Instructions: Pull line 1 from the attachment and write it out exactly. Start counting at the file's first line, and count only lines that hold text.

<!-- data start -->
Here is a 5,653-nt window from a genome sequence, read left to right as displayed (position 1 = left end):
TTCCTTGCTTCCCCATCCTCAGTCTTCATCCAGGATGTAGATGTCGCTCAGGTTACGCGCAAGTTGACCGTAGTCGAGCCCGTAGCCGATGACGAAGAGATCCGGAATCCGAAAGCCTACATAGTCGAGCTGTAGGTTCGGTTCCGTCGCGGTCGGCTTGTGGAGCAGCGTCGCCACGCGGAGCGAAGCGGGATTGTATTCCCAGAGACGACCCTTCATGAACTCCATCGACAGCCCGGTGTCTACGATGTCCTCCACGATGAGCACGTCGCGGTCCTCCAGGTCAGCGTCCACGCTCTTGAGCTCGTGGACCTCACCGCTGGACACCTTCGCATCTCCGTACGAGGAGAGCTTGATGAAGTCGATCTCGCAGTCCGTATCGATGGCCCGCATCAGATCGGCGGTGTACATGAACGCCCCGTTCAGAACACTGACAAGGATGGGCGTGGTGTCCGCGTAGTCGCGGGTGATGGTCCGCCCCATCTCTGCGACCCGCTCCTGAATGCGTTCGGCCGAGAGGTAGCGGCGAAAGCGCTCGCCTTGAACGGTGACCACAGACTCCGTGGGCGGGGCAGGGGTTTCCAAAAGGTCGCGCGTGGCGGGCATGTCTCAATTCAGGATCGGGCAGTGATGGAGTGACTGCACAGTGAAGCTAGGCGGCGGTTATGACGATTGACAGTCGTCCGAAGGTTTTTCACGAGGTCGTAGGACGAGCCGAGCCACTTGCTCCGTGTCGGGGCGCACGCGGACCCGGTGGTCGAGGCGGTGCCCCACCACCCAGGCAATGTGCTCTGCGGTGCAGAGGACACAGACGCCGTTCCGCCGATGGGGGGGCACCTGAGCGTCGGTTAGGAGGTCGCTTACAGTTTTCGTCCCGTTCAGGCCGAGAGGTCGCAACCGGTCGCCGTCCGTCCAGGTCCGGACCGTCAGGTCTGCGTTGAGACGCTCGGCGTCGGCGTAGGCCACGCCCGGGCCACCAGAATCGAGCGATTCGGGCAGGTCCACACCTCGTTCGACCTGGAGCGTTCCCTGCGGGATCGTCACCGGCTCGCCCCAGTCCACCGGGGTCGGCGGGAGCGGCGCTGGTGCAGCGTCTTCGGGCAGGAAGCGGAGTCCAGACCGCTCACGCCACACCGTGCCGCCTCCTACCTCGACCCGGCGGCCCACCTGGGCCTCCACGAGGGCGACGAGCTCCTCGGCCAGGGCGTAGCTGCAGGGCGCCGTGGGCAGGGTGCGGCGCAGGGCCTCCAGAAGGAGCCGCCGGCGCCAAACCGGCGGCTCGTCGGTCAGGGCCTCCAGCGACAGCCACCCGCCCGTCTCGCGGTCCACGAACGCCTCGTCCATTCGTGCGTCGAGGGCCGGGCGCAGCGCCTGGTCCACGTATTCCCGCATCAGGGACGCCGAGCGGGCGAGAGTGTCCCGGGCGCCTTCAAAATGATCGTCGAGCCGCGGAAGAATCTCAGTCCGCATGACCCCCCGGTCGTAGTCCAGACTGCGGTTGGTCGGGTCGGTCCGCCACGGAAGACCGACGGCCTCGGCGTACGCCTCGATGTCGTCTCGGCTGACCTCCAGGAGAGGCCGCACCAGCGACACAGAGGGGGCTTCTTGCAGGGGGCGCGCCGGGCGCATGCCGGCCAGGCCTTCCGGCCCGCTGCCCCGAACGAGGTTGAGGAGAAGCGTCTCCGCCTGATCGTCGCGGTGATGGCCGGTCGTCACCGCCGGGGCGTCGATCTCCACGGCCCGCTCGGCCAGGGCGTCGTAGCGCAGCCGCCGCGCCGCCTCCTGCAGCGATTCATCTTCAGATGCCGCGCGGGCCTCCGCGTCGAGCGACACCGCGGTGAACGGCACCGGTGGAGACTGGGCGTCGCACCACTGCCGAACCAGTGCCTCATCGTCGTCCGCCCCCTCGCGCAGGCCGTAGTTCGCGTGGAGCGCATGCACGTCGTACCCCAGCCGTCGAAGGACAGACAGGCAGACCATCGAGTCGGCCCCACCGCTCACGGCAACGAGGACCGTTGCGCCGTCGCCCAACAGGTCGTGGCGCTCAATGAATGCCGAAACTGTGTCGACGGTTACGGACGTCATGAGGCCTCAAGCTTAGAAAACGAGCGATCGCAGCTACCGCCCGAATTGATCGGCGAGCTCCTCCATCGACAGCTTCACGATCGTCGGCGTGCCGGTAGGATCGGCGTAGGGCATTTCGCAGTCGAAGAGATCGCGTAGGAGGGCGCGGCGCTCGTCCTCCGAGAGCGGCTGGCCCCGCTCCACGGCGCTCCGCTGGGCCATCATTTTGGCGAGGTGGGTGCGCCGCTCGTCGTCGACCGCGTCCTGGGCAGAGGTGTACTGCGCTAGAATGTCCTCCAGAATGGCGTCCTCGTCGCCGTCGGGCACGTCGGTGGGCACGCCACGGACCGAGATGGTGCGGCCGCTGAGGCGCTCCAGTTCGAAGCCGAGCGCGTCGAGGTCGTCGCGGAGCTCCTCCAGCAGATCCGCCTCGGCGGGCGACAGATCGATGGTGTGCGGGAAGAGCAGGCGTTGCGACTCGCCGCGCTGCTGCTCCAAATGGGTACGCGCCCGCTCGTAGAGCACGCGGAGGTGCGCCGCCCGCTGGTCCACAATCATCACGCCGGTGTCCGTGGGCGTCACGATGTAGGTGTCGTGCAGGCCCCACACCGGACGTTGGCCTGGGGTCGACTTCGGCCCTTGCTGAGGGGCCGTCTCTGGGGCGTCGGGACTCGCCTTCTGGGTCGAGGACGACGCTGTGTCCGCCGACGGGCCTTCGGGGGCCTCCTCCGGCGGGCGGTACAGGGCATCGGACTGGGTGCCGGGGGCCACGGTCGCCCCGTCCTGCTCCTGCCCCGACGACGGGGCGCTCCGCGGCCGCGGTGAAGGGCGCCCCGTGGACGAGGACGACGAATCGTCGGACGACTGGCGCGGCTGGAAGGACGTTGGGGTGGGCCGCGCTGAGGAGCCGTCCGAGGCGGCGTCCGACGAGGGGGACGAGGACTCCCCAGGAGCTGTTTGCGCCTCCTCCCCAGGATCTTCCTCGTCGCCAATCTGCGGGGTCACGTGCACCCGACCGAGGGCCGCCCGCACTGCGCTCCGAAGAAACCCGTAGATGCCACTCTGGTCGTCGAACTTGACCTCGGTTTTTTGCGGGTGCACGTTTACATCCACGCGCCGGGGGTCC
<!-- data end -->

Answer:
Here is a 5,653-nt window from a genome sequence, read left to right as displayed (position 1 = left end):